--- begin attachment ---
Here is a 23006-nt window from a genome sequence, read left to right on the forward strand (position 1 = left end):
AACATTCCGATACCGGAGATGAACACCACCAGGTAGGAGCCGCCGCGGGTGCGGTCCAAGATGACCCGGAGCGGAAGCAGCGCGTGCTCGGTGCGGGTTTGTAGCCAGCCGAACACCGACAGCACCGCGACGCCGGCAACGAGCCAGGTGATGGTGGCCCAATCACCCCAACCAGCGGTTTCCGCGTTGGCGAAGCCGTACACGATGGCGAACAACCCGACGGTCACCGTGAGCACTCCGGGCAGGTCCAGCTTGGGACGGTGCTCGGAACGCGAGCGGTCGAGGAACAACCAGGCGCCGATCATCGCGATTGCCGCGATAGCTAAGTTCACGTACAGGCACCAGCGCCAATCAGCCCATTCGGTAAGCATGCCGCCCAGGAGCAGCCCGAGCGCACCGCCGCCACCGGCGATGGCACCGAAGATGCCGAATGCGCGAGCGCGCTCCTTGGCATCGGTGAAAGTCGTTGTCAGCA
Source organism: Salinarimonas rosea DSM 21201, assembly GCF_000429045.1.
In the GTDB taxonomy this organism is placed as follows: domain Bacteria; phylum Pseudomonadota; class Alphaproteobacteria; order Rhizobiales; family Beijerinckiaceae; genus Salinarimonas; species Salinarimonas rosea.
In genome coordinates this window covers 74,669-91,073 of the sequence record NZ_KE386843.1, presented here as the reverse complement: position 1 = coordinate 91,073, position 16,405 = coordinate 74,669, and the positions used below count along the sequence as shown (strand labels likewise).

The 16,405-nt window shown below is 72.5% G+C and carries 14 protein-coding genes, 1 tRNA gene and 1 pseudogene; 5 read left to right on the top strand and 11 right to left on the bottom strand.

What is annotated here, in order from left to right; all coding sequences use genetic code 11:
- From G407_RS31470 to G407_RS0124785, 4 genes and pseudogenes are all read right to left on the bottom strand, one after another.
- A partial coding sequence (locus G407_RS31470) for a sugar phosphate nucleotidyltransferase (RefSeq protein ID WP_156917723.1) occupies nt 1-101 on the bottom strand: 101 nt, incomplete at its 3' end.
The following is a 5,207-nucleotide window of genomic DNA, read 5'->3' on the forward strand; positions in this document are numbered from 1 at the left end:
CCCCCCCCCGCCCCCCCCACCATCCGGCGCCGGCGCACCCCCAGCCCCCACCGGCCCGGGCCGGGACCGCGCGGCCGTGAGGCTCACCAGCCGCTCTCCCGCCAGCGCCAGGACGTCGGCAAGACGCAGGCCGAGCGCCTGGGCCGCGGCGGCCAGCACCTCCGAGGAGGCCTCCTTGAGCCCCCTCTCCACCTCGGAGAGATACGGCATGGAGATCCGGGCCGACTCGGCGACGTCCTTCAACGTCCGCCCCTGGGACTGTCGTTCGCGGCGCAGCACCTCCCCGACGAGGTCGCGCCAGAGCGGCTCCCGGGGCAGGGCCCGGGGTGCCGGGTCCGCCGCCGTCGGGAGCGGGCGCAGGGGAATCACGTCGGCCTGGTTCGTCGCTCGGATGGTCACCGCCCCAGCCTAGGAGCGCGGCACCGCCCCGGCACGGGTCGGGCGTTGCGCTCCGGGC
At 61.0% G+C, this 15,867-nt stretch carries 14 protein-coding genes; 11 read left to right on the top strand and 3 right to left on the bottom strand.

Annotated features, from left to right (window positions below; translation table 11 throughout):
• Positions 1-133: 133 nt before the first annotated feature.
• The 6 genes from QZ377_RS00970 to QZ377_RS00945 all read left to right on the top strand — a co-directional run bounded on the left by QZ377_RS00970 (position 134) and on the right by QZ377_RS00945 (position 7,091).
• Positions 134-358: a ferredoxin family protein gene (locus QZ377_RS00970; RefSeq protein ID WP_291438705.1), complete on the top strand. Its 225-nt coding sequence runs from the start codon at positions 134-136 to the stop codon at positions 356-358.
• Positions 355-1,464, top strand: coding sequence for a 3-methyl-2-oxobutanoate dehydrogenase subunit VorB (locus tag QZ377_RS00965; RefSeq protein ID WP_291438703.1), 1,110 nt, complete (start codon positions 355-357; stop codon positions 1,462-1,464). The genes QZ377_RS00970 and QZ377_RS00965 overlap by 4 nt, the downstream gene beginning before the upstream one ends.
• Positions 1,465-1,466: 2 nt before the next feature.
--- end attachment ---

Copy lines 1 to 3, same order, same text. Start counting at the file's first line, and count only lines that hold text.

Here is a 23006-nt window from a genome sequence, read left to right on the forward strand (position 1 = left end):
AACATTCCGATACCGGAGATGAACACCACCAGGTAGGAGCCGCCGCGGGTGCGGTCCAAGATGACCCGGAGCGGAAGCAGCGCGTGCTCGGTGCGGGTTTGTAGCCAGCCGAACACCGACAGCACCGCGACGCCGGCAACGAGCCAGGTGATGGTGGCCCAATCACCCCAACCAGCGGTTTCCGCGTTGGCGAAGCCGTACACGATGGCGAACAACCCGACGGTCACCGTGAGCACTCCGGGCAGGTCCAGCTTGGGACGGTGCTCGGAACGCGAGCGGTCGAGGAACAACCAGGCGCCGATCATCGCGATTGCCGCGATAGCTAAGTTCACGTACAGGCACCAGCGCCAATCAGCCCATTCGGTAAGCATGCCGCCCAGGAGCAGCCCGAGCGCACCGCCGCCACCGGCGATGGCACCGAAGATGCCGAATGCGCGAGCGCGCTCCTTGGCATCGGTGAAAGTCGTTGTCAGCA
Source organism: Salinarimonas rosea DSM 21201, assembly GCF_000429045.1.